10 Life Lessons from Being a Sorority Girl

I am going away this weekend.
With a date.
I got a new dress!
And a mani/pedi.

Am I:
a) going to a fraternity formal
b) going to a destination wedding
c) either a or b?

The correct answer is “b”, which I’m guessing most of you got, considering I would be a very old fraternity formal date for some (albeit lucky) dude. However, that’s not to say answer “c” wouldn’t be the right choice.

I realized after putting everything together for this weekend’s Napa wedding… I had done this before… many many times throughout my life, including, when I was in college. I hadn’t done this in high school. And probably wouldn’t have done this in college, had I not been in a sorority.

The Greek system tends to get a bad rap because of a few meathead idiots and dummies making stupid mistakes and poor decisions as eighteen year-olds. We see it in the news all the time. All the bad stuff. It really isn’t any different from any other news out there- there is always a facet of any organized group- whether religious, political, or in this case, collegiate, that loves commanding audiences that don’t have the intellect, experience or desire to dive deeper.

I am here to say that the four years I had in a sorority, overall, were great. It was an experience that truly did change my life. Preparing for this weekend’s getaway reminded me of all the other ways a sorority has helped me navigate through the intricacies of life.


1. Getting along with others.
What: In my experience I lived with 100 girls in a house. Yes 100. That makes for limited closet space, sleeping space, bathroom space- pretty much any personal space is all gone. You are in the thick of it. 25 girls getting their period at the same, you betcha. This means that if something goes down- you steal your roomie’s jeans (or her boyfriend), you literally have to live with it. And deal with it. Or your life will be miserable in that house.
Today’s application: Pretty much everywhere. Whether you are trying to avoid road rage, living with your spouse and kids, working with a group at work… life is just easier when you pick your battles, talk ’em though, and just get along.

2. Networking.
What: Having common ground with people opens doors and opens up opportunity. Going into business school, I didn’t know many people- or so I thought. I realized that many of my sorority sisters and others in the Greek system I had met out were in my classes. It made the school feel smaller and create a greater synergy. Don’t worry about the non-greeks- I met them too, one of my best friends from college I met in business school and she was not in a sorority. It just made the transition easier.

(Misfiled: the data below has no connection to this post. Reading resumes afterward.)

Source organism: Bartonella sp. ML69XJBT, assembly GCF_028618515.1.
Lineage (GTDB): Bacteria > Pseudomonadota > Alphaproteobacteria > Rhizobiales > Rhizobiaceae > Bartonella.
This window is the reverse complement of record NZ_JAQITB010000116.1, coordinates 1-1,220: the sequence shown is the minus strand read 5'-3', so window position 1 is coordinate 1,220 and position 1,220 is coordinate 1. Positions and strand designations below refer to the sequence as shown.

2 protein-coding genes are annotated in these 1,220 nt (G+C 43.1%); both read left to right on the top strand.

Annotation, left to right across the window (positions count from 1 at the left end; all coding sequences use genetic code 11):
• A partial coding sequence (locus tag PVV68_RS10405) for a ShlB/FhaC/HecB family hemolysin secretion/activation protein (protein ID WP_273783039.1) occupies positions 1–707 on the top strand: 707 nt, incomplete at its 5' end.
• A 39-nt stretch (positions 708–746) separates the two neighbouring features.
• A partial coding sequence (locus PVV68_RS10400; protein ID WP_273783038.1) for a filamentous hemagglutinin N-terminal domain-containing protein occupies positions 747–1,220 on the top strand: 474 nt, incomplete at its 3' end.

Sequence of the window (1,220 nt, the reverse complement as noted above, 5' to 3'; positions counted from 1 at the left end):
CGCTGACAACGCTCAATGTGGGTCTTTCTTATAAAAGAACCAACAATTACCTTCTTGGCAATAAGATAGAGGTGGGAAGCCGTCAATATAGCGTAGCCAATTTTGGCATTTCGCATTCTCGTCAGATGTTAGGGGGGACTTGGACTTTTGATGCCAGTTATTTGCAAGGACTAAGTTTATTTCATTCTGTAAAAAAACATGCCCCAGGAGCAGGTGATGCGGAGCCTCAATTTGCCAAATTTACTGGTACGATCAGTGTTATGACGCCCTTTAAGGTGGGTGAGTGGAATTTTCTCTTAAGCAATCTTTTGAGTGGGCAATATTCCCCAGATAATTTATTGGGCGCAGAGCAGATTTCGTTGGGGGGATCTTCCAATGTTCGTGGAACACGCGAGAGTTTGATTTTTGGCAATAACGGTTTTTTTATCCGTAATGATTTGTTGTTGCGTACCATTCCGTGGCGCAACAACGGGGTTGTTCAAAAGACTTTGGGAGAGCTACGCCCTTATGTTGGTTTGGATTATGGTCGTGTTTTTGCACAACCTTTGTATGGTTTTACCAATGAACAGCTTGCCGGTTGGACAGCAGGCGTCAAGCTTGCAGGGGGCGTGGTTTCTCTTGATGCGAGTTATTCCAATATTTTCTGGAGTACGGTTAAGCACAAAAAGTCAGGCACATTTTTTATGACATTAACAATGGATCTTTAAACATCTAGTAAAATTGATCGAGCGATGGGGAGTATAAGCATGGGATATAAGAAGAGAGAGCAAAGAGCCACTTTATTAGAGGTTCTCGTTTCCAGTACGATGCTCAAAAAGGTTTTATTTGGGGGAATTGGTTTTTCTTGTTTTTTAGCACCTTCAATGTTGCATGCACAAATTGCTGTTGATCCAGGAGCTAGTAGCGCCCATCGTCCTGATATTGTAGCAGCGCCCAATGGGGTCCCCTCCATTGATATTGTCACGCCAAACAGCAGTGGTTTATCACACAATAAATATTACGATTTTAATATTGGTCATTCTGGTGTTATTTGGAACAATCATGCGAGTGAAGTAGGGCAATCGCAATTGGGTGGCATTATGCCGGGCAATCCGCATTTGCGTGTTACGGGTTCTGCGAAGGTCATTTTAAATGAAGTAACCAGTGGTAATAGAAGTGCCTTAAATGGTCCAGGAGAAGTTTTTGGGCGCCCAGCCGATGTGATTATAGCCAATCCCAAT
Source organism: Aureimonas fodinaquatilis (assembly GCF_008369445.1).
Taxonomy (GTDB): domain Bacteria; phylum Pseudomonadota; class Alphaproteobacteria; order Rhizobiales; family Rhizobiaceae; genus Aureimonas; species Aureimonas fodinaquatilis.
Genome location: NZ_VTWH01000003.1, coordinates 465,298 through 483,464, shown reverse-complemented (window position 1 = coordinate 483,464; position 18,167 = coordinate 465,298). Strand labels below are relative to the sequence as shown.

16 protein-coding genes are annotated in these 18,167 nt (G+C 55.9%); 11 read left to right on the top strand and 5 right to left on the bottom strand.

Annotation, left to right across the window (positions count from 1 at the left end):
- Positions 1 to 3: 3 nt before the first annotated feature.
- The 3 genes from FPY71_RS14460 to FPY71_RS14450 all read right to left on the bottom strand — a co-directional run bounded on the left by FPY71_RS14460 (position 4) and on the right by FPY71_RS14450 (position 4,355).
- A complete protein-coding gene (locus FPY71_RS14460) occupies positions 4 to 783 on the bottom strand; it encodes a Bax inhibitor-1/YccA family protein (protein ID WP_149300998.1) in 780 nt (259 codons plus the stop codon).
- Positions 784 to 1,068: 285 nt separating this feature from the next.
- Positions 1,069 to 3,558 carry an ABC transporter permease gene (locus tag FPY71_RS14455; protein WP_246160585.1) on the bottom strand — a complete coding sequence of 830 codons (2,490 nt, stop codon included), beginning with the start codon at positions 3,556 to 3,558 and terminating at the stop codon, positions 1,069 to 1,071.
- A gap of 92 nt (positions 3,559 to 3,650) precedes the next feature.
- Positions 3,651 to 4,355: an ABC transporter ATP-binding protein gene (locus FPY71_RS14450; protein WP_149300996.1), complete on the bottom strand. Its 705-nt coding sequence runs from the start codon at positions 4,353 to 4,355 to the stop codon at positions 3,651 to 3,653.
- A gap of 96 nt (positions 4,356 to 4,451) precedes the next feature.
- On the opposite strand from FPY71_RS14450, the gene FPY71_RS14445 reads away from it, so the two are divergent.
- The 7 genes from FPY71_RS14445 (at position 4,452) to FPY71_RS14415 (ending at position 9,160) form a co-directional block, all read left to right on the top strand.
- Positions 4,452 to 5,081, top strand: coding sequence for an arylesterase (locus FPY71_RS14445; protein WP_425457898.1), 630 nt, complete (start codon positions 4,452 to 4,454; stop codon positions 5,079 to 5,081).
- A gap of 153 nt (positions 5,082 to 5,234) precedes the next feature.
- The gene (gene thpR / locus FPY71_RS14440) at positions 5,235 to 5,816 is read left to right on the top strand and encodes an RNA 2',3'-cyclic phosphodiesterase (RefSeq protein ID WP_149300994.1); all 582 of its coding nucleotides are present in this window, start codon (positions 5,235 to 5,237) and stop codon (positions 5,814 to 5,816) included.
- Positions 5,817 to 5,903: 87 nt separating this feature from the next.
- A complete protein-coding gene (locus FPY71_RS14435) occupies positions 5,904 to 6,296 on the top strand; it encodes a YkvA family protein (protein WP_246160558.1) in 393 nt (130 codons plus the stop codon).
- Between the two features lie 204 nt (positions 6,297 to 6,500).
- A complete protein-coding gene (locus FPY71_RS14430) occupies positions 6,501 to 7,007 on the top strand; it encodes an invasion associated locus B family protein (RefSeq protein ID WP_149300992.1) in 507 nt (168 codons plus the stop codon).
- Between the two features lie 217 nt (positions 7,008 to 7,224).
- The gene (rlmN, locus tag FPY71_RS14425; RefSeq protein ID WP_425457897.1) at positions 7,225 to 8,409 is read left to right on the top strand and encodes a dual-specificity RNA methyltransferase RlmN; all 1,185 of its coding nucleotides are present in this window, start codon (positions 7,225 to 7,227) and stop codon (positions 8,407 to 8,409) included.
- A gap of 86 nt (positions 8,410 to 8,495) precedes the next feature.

Today’s application: I am in sales, so I cannot express how important it is to network. Over 50% of my income is in thanks completely to my networking partners- it is that important. It can also mean having a special table at a restaurant. Helping someone get connected to a dentist or financial adviser or whomever… always feels good.

Bay to Breakers, 2009

3. Handling social situations with ease.
What: It’s no secret that college co-eds partake in libations. Interacting and mingling in a party setting … hmmm…. sounds oddly like, college life. And in the greek life, it was a weekly- if not daily- part of life. Well, honey, it’s not just college where the meet n greets over a little Bud Lite happen.
Today’s application: Again, in a sales role, social interaction is vitally important to my job. We entertain clients, host events and wine tastings regularly. We have annual sales conferences where alcohol flows freely. And just like in college, if you drink too much, do something stupid… that reputation will follow you wherever you go. Exercise caution where you can- remember, nothing good ever happens after midnight.


4. Friendship.
What: I think one of the obvious reasons to join a sorority or any organized group are the relationships you can create from people with common interests. People make the difference whether it is your yoga studio, a sports team, or bible study. Being thrown into a house with 100 women means: 100 different personalities. You aren’t going to get along with everyone, but you may meet people you wouldn’t have on your own. And they just may become one of your closest friends for life.
Today’s application: I try to take the same approach- whether through volunteer groups, work, a friend’s BBQ- get to know some of the people there that you wouldn’t normally talk to. You all are there for a reason- you have something in common. Grow from that.